Sources and binaries are available on Github. A third party, webupd8, has provided a PPA for Ubuntu.

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Currently a dead link - try: github.com/Grive/grive – Alex Jul 22 '12 at 20:24
Thanks, I've updated the url. – brianbaligad Aug 8 '12 at 8:50
According to the docs, grive seems not to be able to access Google Docs, but for that the other answer could help: <code.google.com/p/google-docs-fs/wiki/OnlineManual>;. Am I right that they complement each other? – imz -- Ivan Zakharyaschev Oct 2 '12 at 10:06
Isn't that curious that grive tries to mimick the "syncing" behaviour of a Gogle Drive client, rather then following the traditional Unix approach of mounting a filesystem? For me, it would seem more convenient to decide which file on the remote FS I want to open, and only then the transfer would happen. What if I don't want to sync every file? Of course, syncing rather then mounting can make sense inside an implementation of a distributed FS, rather then centralized remote FS -- look at git-annex as a possible implementaton of a distributed FS. Mounting then could be made on top of sync. – imz -- Ivan Zakharyaschev Oct 2 '12 at 10:15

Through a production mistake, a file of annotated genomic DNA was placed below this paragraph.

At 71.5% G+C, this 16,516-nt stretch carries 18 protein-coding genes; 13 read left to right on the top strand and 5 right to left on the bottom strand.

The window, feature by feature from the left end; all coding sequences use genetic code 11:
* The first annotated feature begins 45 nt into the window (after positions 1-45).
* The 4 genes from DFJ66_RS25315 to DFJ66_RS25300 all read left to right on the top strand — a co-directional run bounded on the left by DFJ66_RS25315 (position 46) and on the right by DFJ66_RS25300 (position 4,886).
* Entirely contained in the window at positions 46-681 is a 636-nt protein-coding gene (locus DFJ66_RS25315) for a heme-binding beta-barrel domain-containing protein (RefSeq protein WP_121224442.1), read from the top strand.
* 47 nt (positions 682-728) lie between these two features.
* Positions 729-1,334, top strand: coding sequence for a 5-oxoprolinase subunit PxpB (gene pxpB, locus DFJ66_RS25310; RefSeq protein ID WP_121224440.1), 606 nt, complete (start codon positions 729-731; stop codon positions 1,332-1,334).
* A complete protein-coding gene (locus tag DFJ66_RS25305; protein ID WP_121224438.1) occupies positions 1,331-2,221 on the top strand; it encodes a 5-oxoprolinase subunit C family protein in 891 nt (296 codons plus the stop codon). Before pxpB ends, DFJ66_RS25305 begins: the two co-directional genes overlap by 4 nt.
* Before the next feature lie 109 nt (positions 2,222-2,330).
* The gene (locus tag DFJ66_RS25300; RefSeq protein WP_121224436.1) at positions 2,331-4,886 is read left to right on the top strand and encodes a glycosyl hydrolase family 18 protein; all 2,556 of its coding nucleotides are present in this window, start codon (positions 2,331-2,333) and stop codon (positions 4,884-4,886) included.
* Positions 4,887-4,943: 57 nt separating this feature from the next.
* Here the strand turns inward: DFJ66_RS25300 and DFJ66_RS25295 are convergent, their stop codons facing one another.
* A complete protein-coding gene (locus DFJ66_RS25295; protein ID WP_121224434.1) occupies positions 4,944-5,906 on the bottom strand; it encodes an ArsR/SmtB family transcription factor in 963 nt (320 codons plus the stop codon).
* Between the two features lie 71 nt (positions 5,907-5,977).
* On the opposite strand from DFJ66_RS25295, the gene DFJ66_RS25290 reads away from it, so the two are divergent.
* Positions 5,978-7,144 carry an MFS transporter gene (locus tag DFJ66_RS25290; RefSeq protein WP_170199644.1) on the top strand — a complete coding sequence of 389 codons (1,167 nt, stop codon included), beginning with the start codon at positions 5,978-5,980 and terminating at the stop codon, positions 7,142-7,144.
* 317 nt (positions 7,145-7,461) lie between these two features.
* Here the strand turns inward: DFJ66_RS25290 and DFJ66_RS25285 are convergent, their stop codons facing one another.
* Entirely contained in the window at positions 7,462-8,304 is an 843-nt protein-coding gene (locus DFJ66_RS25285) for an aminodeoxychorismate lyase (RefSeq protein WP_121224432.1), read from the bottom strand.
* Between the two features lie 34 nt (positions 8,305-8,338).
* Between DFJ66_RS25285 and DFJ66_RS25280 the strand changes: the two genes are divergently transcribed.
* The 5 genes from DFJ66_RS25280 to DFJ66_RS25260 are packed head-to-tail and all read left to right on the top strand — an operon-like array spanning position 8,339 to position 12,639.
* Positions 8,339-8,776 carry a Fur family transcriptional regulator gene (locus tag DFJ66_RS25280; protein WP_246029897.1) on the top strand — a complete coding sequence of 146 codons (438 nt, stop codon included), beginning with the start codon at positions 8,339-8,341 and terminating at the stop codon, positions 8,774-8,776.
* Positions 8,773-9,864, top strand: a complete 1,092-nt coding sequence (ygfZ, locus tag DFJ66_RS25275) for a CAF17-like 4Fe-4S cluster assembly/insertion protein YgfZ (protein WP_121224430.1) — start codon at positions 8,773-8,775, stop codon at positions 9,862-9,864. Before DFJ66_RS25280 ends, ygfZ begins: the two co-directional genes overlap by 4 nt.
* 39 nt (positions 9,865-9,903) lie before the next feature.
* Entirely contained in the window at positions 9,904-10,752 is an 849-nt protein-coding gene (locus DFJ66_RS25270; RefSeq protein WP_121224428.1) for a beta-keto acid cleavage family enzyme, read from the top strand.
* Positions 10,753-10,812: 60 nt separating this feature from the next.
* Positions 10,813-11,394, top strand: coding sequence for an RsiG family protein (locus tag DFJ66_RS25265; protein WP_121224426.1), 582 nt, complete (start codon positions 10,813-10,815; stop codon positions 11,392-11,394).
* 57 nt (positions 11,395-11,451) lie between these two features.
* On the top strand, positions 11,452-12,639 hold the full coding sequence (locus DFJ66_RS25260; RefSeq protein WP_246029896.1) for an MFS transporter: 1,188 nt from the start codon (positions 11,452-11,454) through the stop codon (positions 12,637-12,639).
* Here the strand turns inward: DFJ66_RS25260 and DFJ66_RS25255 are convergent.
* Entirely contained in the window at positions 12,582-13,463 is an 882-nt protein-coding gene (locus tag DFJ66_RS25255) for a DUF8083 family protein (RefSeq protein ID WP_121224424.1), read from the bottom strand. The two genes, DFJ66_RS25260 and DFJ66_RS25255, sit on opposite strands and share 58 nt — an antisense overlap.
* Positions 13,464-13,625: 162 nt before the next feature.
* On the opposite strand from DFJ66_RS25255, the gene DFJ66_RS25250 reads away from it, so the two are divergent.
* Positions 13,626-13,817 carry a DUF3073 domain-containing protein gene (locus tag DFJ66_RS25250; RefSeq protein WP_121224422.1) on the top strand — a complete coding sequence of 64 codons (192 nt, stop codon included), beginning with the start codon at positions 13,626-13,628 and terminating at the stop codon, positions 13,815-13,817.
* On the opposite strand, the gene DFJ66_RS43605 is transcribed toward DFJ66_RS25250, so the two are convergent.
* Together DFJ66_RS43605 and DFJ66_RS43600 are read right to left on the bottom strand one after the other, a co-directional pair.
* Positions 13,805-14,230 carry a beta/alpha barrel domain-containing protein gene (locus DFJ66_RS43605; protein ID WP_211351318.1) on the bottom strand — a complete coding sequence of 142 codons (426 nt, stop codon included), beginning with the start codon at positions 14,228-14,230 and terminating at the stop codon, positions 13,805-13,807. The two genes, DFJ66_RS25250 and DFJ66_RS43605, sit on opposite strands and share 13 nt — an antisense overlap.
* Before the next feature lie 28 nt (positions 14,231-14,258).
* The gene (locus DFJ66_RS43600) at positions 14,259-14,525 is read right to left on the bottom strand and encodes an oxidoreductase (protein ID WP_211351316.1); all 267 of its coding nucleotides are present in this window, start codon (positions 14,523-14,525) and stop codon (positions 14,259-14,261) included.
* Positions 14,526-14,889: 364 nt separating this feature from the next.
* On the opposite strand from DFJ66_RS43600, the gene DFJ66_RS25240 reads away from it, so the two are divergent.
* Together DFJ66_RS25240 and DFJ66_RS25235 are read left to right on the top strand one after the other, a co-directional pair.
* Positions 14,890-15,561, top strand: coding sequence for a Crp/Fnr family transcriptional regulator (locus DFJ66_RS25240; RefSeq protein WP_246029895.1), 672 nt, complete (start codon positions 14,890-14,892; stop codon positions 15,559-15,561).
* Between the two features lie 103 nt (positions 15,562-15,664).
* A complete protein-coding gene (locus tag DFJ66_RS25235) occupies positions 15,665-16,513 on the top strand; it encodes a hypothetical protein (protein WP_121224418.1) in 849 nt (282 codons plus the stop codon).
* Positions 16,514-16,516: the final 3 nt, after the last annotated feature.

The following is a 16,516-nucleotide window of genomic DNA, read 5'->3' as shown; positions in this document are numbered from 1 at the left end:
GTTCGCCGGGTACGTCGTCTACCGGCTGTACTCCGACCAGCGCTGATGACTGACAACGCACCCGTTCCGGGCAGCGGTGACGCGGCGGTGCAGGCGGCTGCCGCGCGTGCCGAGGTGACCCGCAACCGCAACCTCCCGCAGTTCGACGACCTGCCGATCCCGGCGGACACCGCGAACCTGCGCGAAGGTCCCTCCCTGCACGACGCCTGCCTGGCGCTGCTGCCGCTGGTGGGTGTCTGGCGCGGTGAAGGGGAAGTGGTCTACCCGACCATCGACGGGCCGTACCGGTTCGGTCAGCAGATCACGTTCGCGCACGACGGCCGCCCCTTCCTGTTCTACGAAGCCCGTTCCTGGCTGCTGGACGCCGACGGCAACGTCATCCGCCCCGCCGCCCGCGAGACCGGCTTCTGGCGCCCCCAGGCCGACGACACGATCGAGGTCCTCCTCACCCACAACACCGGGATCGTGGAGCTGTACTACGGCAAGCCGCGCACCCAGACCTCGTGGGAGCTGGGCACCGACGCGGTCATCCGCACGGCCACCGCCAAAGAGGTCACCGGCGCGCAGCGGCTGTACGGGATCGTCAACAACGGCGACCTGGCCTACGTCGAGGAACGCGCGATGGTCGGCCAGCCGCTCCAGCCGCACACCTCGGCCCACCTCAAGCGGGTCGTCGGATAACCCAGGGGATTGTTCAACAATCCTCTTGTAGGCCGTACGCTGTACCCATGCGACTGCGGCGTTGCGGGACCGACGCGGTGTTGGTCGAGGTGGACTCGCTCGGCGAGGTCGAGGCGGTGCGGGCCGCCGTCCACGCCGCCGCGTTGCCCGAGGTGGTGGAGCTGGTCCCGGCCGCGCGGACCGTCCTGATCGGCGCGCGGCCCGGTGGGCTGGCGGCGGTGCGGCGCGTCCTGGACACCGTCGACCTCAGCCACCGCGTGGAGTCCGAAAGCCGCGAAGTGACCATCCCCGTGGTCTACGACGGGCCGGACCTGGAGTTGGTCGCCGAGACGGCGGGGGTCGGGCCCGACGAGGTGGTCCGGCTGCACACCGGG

No updates for over 2 years. This seems abandoned. – Tom Dworzanski Jun 25 '15 at 9:29

There is an SDK available, so someone will probably make a linux solution soon. There is also a drive on Google+ going on right now to get Google to add a Linux client, in addition to the Windows, Mac, and Android clients (not to mention their plans for an iOS client.)

Then they will be on par with Dropbox :) (with a bit more extra free space by default)

UPDATE: Google has announced a Linux client is on its way. :)

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Yeah, they announced it's on it's way. But still no Linux client. I was hoping for an implementation by the open community with FUSE or something... – polemon Jun 13 '12 at 17:56